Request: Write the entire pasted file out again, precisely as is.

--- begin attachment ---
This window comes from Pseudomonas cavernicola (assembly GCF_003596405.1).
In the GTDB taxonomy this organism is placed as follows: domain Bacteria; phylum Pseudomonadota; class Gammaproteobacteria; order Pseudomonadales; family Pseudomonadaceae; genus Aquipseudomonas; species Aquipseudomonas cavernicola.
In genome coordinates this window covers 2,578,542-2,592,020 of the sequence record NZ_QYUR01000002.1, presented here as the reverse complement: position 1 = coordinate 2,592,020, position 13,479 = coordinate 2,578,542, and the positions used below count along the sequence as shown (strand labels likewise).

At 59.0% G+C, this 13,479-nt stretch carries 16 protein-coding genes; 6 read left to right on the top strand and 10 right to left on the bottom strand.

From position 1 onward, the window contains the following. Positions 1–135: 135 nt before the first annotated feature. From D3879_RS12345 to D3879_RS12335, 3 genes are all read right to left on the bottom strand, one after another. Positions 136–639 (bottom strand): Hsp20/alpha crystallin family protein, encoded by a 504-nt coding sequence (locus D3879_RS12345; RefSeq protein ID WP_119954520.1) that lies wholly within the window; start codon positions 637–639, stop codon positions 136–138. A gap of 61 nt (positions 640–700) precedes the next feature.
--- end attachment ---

This window comes from Pseudomonas cavernicola (assembly GCF_003596405.1).
In the GTDB taxonomy this organism is placed as follows: domain Bacteria; phylum Pseudomonadota; class Gammaproteobacteria; order Pseudomonadales; family Pseudomonadaceae; genus Aquipseudomonas; species Aquipseudomonas cavernicola.
In genome coordinates this window covers 2,578,542-2,592,020 of the sequence record NZ_QYUR01000002.1, presented here as the reverse complement: position 1 = coordinate 2,592,020, position 13,479 = coordinate 2,578,542, and the positions used below count along the sequence as shown (strand labels likewise).

At 59.0% G+C, this 13,479-nt stretch carries 16 protein-coding genes; 6 read left to right on the top strand and 10 right to left on the bottom strand.

From position 1 onward, the window contains the following. Positions 1–135: 135 nt before the first annotated feature. From D3879_RS12345 to D3879_RS12335, 3 genes are all read right to left on the bottom strand, one after another. Positions 136–639 (bottom strand): Hsp20/alpha crystallin family protein, encoded by a 504-nt coding sequence (locus D3879_RS12345; RefSeq protein ID WP_119954520.1) that lies wholly within the window; start codon positions 637–639, stop codon positions 136–138. A gap of 61 nt (positions 640–700) precedes the next feature.